By Mike Mattson
Local Sports Journal

ROOSEVELT PARK – The city of Roosevelt Park rolled out a red carpet over the past five days for the Little League Majors (11-12) state baseball tournament.

And it proved to be quite a show at Delmar Field.

“It’s an honor to host an event like this,” said John Reelman, who is president of the Roosevelt Park Youth Association. “The weather has been great and the talent is unbelievable.”

The state tourney – featuring 16 district champions from around the state – began last Friday. Opening Ceremonies included reigning Miss Michigan KT Maviglia throwing out the first pitch.

Marsh Field also hosted a skills competition involving the all-stars last Saturday night. Hundreds of spectators attended the games, which culminated in Wednesday’s title contest between Byron Township and Midland.

Midland defeated Byron Township 6-5 to move on to the Central Regional at Indianapolis from July 31-Aug. 9. The regional champion also will participate in the 75th Little League World Series in Williamsport, Pa.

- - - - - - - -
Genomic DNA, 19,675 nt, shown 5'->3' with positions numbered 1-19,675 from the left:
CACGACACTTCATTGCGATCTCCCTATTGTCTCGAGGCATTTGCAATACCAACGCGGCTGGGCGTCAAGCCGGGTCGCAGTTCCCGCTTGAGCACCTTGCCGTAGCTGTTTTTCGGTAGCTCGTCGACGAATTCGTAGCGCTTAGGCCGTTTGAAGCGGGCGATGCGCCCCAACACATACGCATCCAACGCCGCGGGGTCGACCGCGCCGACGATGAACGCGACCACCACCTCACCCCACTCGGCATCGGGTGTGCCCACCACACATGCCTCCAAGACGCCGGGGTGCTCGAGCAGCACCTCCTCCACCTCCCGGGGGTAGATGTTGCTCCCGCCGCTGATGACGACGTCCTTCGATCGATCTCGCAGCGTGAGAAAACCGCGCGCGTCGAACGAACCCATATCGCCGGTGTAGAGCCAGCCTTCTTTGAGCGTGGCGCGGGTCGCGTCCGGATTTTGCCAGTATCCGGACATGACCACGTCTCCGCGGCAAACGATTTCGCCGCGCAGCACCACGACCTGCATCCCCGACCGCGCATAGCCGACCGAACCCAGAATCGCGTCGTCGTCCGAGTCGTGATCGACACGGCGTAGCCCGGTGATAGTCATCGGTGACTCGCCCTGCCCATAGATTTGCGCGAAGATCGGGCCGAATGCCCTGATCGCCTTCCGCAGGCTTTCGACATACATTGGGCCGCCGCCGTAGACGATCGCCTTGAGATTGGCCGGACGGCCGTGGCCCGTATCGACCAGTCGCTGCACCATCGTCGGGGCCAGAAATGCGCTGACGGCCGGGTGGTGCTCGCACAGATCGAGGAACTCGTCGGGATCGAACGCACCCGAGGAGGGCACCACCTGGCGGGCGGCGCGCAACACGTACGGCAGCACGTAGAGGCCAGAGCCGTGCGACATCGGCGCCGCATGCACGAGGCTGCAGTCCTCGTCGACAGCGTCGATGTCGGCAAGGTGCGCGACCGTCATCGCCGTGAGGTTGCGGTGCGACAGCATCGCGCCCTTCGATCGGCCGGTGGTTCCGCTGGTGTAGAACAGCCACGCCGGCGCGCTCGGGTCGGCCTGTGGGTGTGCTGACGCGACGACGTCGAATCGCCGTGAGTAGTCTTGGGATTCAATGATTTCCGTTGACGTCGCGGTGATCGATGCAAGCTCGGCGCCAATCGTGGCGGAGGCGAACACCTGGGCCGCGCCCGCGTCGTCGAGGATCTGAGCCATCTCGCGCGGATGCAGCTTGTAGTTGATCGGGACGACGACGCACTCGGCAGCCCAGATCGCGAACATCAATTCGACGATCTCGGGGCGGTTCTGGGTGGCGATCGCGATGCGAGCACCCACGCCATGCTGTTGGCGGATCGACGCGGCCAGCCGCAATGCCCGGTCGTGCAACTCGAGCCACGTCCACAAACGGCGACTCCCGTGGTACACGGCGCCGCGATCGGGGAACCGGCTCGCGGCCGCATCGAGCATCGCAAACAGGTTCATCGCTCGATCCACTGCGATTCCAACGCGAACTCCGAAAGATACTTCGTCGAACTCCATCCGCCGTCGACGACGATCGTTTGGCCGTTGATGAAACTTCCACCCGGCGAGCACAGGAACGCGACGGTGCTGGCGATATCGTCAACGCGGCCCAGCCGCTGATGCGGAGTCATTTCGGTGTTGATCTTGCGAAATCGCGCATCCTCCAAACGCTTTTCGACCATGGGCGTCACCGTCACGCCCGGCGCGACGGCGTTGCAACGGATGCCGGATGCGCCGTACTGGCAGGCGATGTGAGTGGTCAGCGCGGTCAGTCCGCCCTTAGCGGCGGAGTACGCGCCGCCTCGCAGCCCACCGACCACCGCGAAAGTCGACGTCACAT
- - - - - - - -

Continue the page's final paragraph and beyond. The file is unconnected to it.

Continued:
Host Roosevelt Park of District 12  finished 1-2 in pool play, including its 5-3 win on Sunday against Melvindale. Coach Ken Rose’s squad lost its other two pool games to Tecumseh and Bay City Southwest.

Eight quarterfinal games were played Monday. That set up Tuesday’s semifinals, with Byron Township topping St. Clair and Midland defeating Grosse Pointe Park.

Roosevelt Park (2001) is the only area team to win a state title and play in the regional at Indianapolis. That team lost to Brownsburg, Ind., 4-1 in the regional championship game televised on ESPN-2.

Roosevelt Park also finished state runner-up in 2002.

For Reelman, it’s been a hectic, rewarding week at Delmar Field.

He had a loyal base of 20- to 25 hardcore volunteers to make the tournament run without a hitch. Their duties included being game officials and field maintenance workers.  Seventeen umpires also were on hand to supervise the games.

The tourney brought hundreds of visitors to the area and helped boost the local economy.

Reelman said the many months of planning and hard work behind the scenes was well worth it.

“It means a lot (for Roosevelt Park),” Reelman said. “Everything ran so smoothly. It’s been a great tournament and great fun. The No. 1 thing is, it’s for the kids.”